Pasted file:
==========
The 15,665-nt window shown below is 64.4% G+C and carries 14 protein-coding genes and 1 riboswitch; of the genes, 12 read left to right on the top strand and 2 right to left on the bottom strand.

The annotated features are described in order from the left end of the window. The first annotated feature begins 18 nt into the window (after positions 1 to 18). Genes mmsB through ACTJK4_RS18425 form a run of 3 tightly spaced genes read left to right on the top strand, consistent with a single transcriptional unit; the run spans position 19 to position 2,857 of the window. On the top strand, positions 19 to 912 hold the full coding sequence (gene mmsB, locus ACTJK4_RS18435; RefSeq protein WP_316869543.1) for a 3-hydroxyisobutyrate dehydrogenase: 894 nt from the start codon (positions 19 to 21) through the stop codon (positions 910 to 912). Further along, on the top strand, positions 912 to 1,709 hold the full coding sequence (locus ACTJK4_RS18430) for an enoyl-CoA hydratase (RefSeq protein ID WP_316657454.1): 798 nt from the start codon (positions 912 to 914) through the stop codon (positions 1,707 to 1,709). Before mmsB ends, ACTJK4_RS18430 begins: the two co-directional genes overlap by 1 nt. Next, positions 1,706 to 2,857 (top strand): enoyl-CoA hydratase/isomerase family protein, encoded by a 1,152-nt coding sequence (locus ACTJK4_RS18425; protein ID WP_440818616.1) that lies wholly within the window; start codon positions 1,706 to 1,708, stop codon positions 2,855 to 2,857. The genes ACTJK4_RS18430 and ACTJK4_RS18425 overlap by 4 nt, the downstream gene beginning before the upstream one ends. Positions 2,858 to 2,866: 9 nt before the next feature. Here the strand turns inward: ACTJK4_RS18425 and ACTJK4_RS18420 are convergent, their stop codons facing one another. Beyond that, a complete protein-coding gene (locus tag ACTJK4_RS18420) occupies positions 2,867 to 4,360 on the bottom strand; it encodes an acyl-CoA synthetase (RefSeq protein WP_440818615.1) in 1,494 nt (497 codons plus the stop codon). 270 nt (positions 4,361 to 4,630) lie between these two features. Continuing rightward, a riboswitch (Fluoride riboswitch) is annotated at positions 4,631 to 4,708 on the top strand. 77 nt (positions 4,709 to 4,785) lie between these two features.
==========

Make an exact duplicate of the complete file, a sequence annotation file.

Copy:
The 15,665-nt window shown below is 64.4% G+C and carries 14 protein-coding genes and 1 riboswitch; of the genes, 12 read left to right on the top strand and 2 right to left on the bottom strand.

The annotated features are described in order from the left end of the window. The first annotated feature begins 18 nt into the window (after positions 1 to 18). Genes mmsB through ACTJK4_RS18425 form a run of 3 tightly spaced genes read left to right on the top strand, consistent with a single transcriptional unit; the run spans position 19 to position 2,857 of the window. On the top strand, positions 19 to 912 hold the full coding sequence (gene mmsB, locus ACTJK4_RS18435; RefSeq protein WP_316869543.1) for a 3-hydroxyisobutyrate dehydrogenase: 894 nt from the start codon (positions 19 to 21) through the stop codon (positions 910 to 912). Further along, on the top strand, positions 912 to 1,709 hold the full coding sequence (locus ACTJK4_RS18430) for an enoyl-CoA hydratase (RefSeq protein ID WP_316657454.1): 798 nt from the start codon (positions 912 to 914) through the stop codon (positions 1,707 to 1,709). Before mmsB ends, ACTJK4_RS18430 begins: the two co-directional genes overlap by 1 nt. Next, positions 1,706 to 2,857 (top strand): enoyl-CoA hydratase/isomerase family protein, encoded by a 1,152-nt coding sequence (locus ACTJK4_RS18425; protein ID WP_440818616.1) that lies wholly within the window; start codon positions 1,706 to 1,708, stop codon positions 2,855 to 2,857. The genes ACTJK4_RS18430 and ACTJK4_RS18425 overlap by 4 nt, the downstream gene beginning before the upstream one ends. Positions 2,858 to 2,866: 9 nt before the next feature. Here the strand turns inward: ACTJK4_RS18425 and ACTJK4_RS18420 are convergent, their stop codons facing one another. Beyond that, a complete protein-coding gene (locus tag ACTJK4_RS18420) occupies positions 2,867 to 4,360 on the bottom strand; it encodes an acyl-CoA synthetase (RefSeq protein WP_440818615.1) in 1,494 nt (497 codons plus the stop codon). 270 nt (positions 4,361 to 4,630) lie between these two features. Continuing rightward, a riboswitch (Fluoride riboswitch) is annotated at positions 4,631 to 4,708 on the top strand. 77 nt (positions 4,709 to 4,785) lie between these two features.